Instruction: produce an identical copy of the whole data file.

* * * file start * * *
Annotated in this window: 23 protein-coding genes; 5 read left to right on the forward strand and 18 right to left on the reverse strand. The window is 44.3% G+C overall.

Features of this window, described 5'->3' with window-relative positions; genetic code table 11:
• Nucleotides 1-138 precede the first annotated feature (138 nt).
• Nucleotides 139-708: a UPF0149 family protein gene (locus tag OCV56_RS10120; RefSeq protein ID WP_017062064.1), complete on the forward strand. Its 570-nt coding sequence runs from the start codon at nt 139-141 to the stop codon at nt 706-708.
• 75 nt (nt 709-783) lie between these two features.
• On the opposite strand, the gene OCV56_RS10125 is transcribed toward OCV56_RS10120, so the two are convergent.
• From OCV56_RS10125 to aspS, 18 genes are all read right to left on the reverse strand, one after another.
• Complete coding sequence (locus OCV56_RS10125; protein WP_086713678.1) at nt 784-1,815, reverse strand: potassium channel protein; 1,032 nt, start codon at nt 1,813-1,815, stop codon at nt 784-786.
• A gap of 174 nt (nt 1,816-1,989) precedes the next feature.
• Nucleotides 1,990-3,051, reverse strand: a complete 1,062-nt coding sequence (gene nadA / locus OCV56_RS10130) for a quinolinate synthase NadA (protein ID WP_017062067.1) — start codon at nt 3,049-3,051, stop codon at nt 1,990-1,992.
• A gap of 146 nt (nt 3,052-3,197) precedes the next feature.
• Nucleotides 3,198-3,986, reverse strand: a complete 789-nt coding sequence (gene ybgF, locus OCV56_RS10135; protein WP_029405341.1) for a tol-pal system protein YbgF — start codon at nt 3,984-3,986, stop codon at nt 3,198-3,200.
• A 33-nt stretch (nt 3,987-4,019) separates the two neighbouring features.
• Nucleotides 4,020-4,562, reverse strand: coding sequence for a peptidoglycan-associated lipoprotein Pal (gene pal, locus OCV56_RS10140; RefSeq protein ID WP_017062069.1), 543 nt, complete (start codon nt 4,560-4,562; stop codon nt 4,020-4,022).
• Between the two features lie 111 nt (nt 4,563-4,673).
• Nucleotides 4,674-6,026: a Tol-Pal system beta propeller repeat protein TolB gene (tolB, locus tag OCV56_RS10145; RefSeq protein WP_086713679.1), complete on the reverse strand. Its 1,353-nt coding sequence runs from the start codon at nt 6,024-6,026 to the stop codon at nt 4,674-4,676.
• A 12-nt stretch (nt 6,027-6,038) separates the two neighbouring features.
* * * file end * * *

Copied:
Annotated in this window: 23 protein-coding genes; 5 read left to right on the forward strand and 18 right to left on the reverse strand. The window is 44.3% G+C overall.

Features of this window, described 5'->3' with window-relative positions; genetic code table 11:
• Nucleotides 1-138 precede the first annotated feature (138 nt).
• Nucleotides 139-708: a UPF0149 family protein gene (locus tag OCV56_RS10120; RefSeq protein ID WP_017062064.1), complete on the forward strand. Its 570-nt coding sequence runs from the start codon at nt 139-141 to the stop codon at nt 706-708.
• 75 nt (nt 709-783) lie between these two features.
• On the opposite strand, the gene OCV56_RS10125 is transcribed toward OCV56_RS10120, so the two are convergent.
• From OCV56_RS10125 to aspS, 18 genes are all read right to left on the reverse strand, one after another.
• Complete coding sequence (locus OCV56_RS10125; protein WP_086713678.1) at nt 784-1,815, reverse strand: potassium channel protein; 1,032 nt, start codon at nt 1,813-1,815, stop codon at nt 784-786.
• A gap of 174 nt (nt 1,816-1,989) precedes the next feature.
• Nucleotides 1,990-3,051, reverse strand: a complete 1,062-nt coding sequence (gene nadA / locus OCV56_RS10130) for a quinolinate synthase NadA (protein ID WP_017062067.1) — start codon at nt 3,049-3,051, stop codon at nt 1,990-1,992.
• A gap of 146 nt (nt 3,052-3,197) precedes the next feature.
• Nucleotides 3,198-3,986, reverse strand: a complete 789-nt coding sequence (gene ybgF, locus OCV56_RS10135; protein WP_029405341.1) for a tol-pal system protein YbgF — start codon at nt 3,984-3,986, stop codon at nt 3,198-3,200.
• A 33-nt stretch (nt 3,987-4,019) separates the two neighbouring features.
• Nucleotides 4,020-4,562, reverse strand: coding sequence for a peptidoglycan-associated lipoprotein Pal (gene pal, locus OCV56_RS10140; RefSeq protein ID WP_017062069.1), 543 nt, complete (start codon nt 4,560-4,562; stop codon nt 4,020-4,022).
• Between the two features lie 111 nt (nt 4,563-4,673).
• Nucleotides 4,674-6,026: a Tol-Pal system beta propeller repeat protein TolB gene (tolB, locus tag OCV56_RS10145; RefSeq protein WP_086713679.1), complete on the reverse strand. Its 1,353-nt coding sequence runs from the start codon at nt 6,024-6,026 to the stop codon at nt 4,674-4,676.
• A 12-nt stretch (nt 6,027-6,038) separates the two neighbouring features.